25. 25.
    Rundle A, Neckerman KM, Freeman L, Lovasi GS, Purciel M, Quinn J, Richards C, Sircar N, Weiss C (2009) Neighborhood food environment and walkability predict obesity in New York City. Environ Health Perspect 117(3):442–447. doi: 10.1289/ehp.11590 CrossRefPubMedGoogle Scholar
  26. 26.
    Noble M, McLennan D, Wilkinson K, Whitworth A, Barnes H, Dibben C (2008) English indices of deprivation 2007. LondonGoogle Scholar
  27. 27.
    Statacorp (2013) Stata statistical software: release 13. 11 edn. College Station, TexasGoogle Scholar
  28. 28.
    Timperio A, Ball K, Roberts R, Campbell K, Andrianopoulos N, Crawford D (2008) Children’s fruit and vegetable intake: associations with the neighbourhood food environment. Prev Med 46(4):331–335. doi: 10.1016/j.ypmed.2007.11.011 CrossRefPubMedGoogle Scholar
  29. 29.
    Sturm R, Datar A (2005) Body mass index in elementary school children, metropolitan area food prices and food outlet density. Public Health 119(12):1059–1068. doi: 10.1016/j.puhe.2005.05.007 CrossRefPubMedGoogle Scholar
  30. 30.
    Skidmore P, Welch A, van Sluijs E, Jones A, Harvey I, Harrison F, Griffin S, Cassidy A (2010) Impact of neighbourhood food environment on food consumption in children aged 9–10 years in the UK SPEEDY (sport, physical activity and eating behaviour: environmental determinants in young people) study. Public Health Nutr 13(7):1022–1030. doi: 10.1017/S1368980009992035 CrossRefPubMedGoogle Scholar
  31. 31.
    Perchoux C, Chaix B, Cummins S, Kestens Y (2013) Conceptualization and measurement of environmental exposure in epidemiology: accounting for activity space related to daily mobility. Health Place 21:86–93. doi: 10.1016/j.healthplace.2013.01.005 CrossRefPubMedGoogle Scholar
  32. 32.
    Diez Roux AV (2008) Next steps in understanding the multilevel determinants of health. J Epidemiol Community Health 62(11):957–959. doi: 10.1136/jech.2007.064311 CrossRefPubMedGoogle Scholar
  33. 33.
    Ball K, Thornton L (2013) Food environments: measuring, mapping, monitoring and modifying. Public Health Nutr 16(7):1147–1150. doi: 10.1017/S1368980013001304 CrossRefPubMedGoogle Scholar
  34. 34.
    Chaix B, Merlo J, Evans D, Leal C, Havard S (2009) Neighbourhoods in eco-epidemiologic research: delimiting personal exposure areas. A response to Riva, Gauvin. Apparicio Brodeur Soc Sci Med 69(9):1306–1310. doi: 10.1016/j.socscimed.2009.07.018 CrossRefPubMedGoogle Scholar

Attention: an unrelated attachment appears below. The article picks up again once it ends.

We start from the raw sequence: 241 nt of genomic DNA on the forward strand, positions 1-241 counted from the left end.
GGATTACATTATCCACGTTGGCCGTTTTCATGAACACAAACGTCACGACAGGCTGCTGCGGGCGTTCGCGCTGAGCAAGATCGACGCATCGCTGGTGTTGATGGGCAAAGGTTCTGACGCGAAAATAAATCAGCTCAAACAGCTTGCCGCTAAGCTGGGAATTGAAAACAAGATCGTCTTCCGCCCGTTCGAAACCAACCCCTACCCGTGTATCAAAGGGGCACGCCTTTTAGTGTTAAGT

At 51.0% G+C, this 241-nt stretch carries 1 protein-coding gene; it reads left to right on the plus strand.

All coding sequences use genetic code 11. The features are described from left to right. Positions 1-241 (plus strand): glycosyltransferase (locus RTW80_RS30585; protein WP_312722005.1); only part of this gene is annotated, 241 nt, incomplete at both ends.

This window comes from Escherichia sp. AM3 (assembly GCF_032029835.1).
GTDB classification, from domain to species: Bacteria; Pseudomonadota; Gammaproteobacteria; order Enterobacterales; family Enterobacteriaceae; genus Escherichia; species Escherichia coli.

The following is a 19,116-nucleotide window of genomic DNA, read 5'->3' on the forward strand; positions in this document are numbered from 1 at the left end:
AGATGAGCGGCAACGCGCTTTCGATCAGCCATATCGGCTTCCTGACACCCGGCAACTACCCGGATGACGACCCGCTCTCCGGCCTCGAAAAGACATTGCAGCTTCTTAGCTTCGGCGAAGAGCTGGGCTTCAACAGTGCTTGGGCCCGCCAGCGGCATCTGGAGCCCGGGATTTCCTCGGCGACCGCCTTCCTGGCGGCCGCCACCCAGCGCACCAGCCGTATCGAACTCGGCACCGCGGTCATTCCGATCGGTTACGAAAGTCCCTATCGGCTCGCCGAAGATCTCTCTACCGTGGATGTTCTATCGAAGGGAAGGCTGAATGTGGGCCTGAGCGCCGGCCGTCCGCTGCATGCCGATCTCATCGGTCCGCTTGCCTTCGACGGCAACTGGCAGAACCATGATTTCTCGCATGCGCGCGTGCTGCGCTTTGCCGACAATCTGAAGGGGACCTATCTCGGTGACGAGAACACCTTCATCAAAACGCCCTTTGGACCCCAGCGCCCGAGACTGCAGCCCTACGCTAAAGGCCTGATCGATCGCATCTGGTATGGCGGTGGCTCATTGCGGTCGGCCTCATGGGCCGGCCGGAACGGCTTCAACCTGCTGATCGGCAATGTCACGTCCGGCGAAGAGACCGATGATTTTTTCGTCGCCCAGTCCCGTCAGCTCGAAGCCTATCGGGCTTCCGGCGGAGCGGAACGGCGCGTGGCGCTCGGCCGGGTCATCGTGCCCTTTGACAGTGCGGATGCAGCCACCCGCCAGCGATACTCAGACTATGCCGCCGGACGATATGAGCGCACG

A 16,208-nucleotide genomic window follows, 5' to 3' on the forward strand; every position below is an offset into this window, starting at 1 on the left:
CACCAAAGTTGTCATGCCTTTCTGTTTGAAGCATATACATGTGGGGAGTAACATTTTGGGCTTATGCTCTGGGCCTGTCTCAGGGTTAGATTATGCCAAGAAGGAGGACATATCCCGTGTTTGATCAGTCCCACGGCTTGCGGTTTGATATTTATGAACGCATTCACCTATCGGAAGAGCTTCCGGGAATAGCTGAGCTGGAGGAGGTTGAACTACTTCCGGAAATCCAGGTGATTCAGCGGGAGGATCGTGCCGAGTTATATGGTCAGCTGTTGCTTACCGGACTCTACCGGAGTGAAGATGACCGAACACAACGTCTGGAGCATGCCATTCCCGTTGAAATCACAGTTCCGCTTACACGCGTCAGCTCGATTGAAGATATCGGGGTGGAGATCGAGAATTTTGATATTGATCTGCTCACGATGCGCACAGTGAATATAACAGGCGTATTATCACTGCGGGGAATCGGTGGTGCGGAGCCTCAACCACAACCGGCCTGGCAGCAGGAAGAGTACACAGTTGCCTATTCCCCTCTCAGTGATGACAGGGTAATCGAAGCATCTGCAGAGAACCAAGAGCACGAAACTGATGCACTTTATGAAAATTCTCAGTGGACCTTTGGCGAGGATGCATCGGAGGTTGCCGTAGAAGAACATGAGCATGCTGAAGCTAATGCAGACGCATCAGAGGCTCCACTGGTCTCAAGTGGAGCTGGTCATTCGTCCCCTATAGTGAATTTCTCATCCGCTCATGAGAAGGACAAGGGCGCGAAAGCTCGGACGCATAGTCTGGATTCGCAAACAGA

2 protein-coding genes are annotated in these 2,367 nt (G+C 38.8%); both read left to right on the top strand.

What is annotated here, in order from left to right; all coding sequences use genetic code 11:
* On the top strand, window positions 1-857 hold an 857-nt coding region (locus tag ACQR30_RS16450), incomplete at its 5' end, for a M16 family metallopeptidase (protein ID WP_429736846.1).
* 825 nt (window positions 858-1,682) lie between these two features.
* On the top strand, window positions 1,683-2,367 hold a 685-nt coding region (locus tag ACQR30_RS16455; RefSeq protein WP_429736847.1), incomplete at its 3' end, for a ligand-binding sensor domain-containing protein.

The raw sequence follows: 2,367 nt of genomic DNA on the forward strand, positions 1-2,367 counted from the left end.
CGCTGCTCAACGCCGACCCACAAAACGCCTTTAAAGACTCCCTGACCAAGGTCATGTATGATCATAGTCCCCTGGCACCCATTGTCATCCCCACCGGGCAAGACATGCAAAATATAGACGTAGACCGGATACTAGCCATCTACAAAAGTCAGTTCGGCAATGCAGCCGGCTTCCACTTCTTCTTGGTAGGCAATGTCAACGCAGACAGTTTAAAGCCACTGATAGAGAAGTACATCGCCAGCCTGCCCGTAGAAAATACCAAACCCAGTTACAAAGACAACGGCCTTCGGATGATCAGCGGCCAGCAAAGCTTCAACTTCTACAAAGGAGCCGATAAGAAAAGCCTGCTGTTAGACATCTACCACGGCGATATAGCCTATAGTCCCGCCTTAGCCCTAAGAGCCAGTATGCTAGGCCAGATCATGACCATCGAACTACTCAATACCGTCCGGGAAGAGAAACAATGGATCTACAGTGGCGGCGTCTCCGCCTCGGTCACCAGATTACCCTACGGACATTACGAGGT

35. 35.
    Cummins S, Curtis S, Diez-Roux AV, Macintyre S (2007) Understanding and representing ‘place’ in health research: a relational approach. Soc Sci Med 65(9):1825–1838. doi: 10.1016/j.socscimed.2007.05.036 CrossRefPubMedGoogle Scholar
  36. 36.
    Charreire H, Casey R, Salze P, Simon C, Chaix B, Banos A, Badariotti D, Weber C, Oppert JM (2010) Measuring the food environment using geographical information systems: a methodological review. Public Health Nutr 13(11):1773–1785. doi: 10.1017/S1368980010000753 CrossRefPubMedGoogle Scholar
  37. 37.
    Burgoine T, Lake AA, Stamp E, Alvanides S, Mathers JC, Adamson AJ (2009) Changing foodscapes 1980–2000, using the ASH30 Study. Appetite 53(2):157–165. doi: 10.1016/j.appet.2009.05.012 CrossRefPubMedGoogle Scholar
  38. 38.
    Public Health England (2013) Obesity and the environment: regulating the growth of fast food outlets. LondonGoogle Scholar
  39. 39.
    Burgoine T, Forouhi NG, Griffin SJ, Wareham NJ, Monsivais P (2014) Associations between exposure to takeaway food outlets, takeaway food consumption, and body weight in Cambridgeshire, UK: population based, cross sectional study. BMJ 348:g1464CrossRefPubMedPubMedCentralGoogle Scholar
  40. 40.
    Ni Mhurchu C, Vandevijvere S, Waterlander W, Thornton LE, Kelly B, Cameron AJ, Snowdon W, Swinburn B (2013) Monitoring the availability of healthy and unhealthy foods and non-alcoholic beverages in community and consumer retail food environments globally. Obes Rev 14(Suppl 1):108–119. doi: 10.1111/obr.12080 CrossRefPubMedGoogle Scholar

Copyright information

© International Osteoporosis Foundation and National Osteoporosis Foundation 2015

Authors and Affiliations

  • C. Vogel
    • 1
    Email author
  • C. Parsons
    • 1
  • K. Godfrey
    • 1
    • 2
  • S. Robinson
    • 1
    • 2
  • N. C. Harvey
    • 1
  • H. Inskip
    • 1
    • 2
  • C. Cooper
    • 1
    • 2
    • 3
  • J. Baird
    • 1
  1. 1.Medical Research Council Lifecourse Epidemiology UnitUniversity of Southampton, Southampton General HospitalSouthamptonUK
  2. 2.NIHR Southampton Biomedical Research Centre, University Hospital Southampton NHS Foundation Trust and University of SouthamptonSouthamptonUK
  3. 3.NIHR Oxford Musculoskeletal Biomedical Research UnitUniversity of Oxford, Nuffield Orthopaedic CentreOxfordUK

Personalised recommendations